THE COURT OF APPEAL OF SWAZILAND
the natter of:
WINSEN J. A.
was convicted of the murder of a child, Njani Kunene, and, in the
absence of a finding that extenuating circumstances existed, he was
sentenced to death. His appeal is directed solely to the finding of
the High Court that no extenuating circumstances are present in his
case. The facts relevant to the issue of extenuating circumstances
are the following.
made a statement to a Magistrate which amounted to a confession
implicating him in the murder of Njani. Despite objection by counsel
for appellant at the trial, the Court allowed the confession to be
proved. Nothing turns on this issue since in his evidence before the
Court, appellant confirmed much of the contents of the confession.
appears that Njani was a child of some seven years of age and was the
son of appellant's sister. Appellant had in the spring of 1982
requested Ijani's mother to allow the child to live with him in order
to look after his cattle. She approved of this proposal and from then
on Njani stayed with appellant.
1983 Chief Shongwe, under whose jurisdiction appellant lived,
approached appellant and asked him to allow Njani to go to his, the
Chief's, homestead to herd the Chief's cattle, but he refused the
request as he needed the boy himself. Subsequently he was again
approached on behalf of the chief by one Maniki Dlamini who asked if
appellant understood what the chief was saying. This question
elicited an angry response from appellant who stated that the child
was not his. Thereafter the chief ordered him to come at about 5p.m.
with his nephew to "the end of the grazing land fence." He
complied with the chief's request. In his evidence in-chief he said
that he was not told why he should bring the boy. However, in his
confession he had said that Maniki had told him that the boy was
required for muti to strengthen the chief, and he confirmed this
under cross-examination in the High Court.
he arrived at the fence, seven people were there, including the
chief, a sangoma and soneone whom he described as "a Zionist."
Both he and the boy were given muti and they were led down the valley
to the rocks near the river where the boy was throttled and, without
going into detail, his body was subsequently put into a sack. There
is no evidence to show that appellant took any part in the killing of
motives operating on the mind of appellant in regard to the handing
over of Njani appear more fully from his confession.
he says that after he had refused the first tine to hand over the boy
and when he was subsequently again apprcached by the chief, he was
offered an ox by the latter if he would agree to the handing over. At
the sane tine he was threatened that if he maintained his refusal he
would be chased away from the chief's jurisdiction. Despite this
promise and threat he did not give his consent to the handing over.
The pressure on him was, however, maintained by another visit from
Maniki. On this occasion he seems to have thrown in his hand and he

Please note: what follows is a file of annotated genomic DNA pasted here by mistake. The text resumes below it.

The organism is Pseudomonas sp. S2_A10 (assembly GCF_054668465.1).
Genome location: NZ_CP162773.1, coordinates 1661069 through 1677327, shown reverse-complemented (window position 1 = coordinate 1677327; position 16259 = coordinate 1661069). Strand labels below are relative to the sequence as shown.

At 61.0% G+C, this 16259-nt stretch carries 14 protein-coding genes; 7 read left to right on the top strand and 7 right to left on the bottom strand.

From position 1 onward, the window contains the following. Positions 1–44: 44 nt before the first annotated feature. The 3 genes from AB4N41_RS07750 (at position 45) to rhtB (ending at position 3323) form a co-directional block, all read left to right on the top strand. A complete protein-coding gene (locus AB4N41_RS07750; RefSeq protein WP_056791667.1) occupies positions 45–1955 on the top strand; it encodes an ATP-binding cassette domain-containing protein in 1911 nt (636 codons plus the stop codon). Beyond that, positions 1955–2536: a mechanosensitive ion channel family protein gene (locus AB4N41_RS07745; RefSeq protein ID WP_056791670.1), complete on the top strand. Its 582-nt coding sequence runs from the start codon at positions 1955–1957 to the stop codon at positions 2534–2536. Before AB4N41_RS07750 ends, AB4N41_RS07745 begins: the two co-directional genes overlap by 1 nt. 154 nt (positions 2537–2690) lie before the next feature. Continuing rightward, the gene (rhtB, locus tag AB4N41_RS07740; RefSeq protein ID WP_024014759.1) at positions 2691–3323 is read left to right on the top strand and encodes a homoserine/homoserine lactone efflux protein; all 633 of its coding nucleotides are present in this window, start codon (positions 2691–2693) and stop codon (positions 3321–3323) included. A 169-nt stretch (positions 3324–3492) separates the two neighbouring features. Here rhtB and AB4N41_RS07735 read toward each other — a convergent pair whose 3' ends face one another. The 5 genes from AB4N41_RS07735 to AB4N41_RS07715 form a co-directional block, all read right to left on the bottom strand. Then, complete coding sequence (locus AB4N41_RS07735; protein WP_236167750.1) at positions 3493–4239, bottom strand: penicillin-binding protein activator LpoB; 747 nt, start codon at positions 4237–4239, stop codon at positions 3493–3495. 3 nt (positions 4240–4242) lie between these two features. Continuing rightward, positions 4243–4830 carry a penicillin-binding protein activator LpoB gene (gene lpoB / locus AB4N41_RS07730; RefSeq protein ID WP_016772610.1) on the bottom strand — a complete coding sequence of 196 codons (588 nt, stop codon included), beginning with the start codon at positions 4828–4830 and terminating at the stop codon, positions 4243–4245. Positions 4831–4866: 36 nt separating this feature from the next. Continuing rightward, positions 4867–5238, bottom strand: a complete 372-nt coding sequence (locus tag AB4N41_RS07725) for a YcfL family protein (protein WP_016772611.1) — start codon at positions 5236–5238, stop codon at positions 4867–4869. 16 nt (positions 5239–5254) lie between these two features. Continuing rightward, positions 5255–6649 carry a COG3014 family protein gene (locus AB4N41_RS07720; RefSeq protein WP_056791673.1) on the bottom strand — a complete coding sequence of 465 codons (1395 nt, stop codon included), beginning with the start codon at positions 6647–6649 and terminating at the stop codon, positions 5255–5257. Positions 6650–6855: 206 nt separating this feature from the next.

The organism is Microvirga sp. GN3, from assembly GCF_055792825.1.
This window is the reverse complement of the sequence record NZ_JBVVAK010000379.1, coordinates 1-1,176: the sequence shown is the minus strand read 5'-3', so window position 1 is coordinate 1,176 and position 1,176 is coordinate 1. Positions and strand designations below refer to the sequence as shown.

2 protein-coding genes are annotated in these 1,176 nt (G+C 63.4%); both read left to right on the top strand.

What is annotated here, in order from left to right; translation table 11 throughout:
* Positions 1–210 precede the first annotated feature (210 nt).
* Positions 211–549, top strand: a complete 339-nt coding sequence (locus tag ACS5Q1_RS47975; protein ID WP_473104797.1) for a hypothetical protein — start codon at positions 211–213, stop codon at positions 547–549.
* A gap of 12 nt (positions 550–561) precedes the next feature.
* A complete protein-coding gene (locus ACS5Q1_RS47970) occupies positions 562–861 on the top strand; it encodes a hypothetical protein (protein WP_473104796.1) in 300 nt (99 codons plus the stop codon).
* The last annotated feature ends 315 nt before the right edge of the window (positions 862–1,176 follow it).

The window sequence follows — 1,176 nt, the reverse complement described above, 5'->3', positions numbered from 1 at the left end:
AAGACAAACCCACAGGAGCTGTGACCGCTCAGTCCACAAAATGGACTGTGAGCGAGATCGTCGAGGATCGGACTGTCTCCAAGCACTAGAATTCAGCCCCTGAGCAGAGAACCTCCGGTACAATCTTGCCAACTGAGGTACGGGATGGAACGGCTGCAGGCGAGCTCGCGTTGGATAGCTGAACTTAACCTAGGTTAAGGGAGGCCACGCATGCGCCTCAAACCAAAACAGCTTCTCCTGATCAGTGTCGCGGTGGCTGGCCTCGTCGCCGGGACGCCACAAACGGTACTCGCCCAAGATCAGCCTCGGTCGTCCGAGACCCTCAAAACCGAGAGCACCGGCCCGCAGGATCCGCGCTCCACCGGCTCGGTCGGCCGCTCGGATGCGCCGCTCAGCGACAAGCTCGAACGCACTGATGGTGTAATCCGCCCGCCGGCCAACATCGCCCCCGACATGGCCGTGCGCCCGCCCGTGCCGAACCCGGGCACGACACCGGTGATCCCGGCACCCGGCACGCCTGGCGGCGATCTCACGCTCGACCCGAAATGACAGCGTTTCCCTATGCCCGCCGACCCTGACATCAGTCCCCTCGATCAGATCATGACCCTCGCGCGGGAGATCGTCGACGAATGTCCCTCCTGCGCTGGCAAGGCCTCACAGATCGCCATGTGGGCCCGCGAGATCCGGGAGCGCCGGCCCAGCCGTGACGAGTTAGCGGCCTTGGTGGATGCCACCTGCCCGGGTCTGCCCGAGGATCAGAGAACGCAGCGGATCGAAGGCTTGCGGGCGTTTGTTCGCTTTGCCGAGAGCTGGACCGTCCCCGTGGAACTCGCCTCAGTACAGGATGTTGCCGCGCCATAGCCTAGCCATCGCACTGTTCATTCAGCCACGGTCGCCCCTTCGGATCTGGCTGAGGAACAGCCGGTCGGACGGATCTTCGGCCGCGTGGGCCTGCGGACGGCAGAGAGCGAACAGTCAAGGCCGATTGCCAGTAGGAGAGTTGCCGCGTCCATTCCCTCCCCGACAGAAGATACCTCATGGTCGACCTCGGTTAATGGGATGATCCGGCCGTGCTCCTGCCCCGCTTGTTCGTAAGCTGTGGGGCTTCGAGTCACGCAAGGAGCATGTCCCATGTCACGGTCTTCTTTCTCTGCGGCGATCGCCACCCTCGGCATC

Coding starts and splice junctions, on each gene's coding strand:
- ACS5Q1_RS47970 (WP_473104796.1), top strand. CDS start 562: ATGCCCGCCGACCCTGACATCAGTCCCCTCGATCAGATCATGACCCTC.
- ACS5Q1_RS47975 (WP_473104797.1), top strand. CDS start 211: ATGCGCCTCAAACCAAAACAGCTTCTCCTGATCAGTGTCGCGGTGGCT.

responded to the renewed request by saying "since they had
appointed me as the chief's runner they can do as they please with
the child as my leaders but I was not happy about it." After
appellant had already handed over Njani he was promised five head of
cattle by the chief and E200 by Maniki.
gave evidence in extenuation of his conduct and testified the he had
lived all his life within the jurisdiction of chief Shongwe and the
latter had threatened to drive him. out if he failed to comply with
his, the chief's, request. He further testified that he was cscared
of the chief whom he regarded as his senior and of whom he was a
subject. He said he had no option but to obey him. He was also scared
to report to the police the fact that he was being threatened by the
trial court held that appellant had failed to discharge the onus
resting upon him to prove the existence of extenuating circumstances.
The fear that he would be expelled from the jurisdiction of the chief
did not, in the opinion of the Court, serve to reduce his moral
blameworthiness since it only served his self-interest.
my view this is too harsh a view to take of appellant's conduct. The
appellant appears to be a simple peasant who at no stage in his life
enjoyed the benefit of any formal education.
bonds of tradition could be expected in such a person powerfully to
affect the course of his conduct. Indeed it is to his credit that he
resisted the pressure brought to bear upon him to the extent that he
did. To expect him to report his chief to the police and inform then
of the latter's plans in regard to the boy would, I think, be flying
in the face of the tradition of loyalty to his chief and would would
have constituted a course of conduct that would have taxed the
emotional resources of a much more sophisticated individual than
appellant played no part in the murder of his nephew is also a
factor, which tends towards extenuation. All the above circumstances
qualify to be regarded as "factors not too remotely or too
faintly or indirectly related to the commission of the crime"
with which he was charged, Rex vs FUNDAKUBI 1948 (3) S.A. 810 (A) at
page 818. Collectively regarded they in my view constitute
extenuating circumstances and the Court a quo erred in not treating
then as such. The sentence of death passed by Court is set aside and
a sentence of 8 years imprisonment is substituted therefore..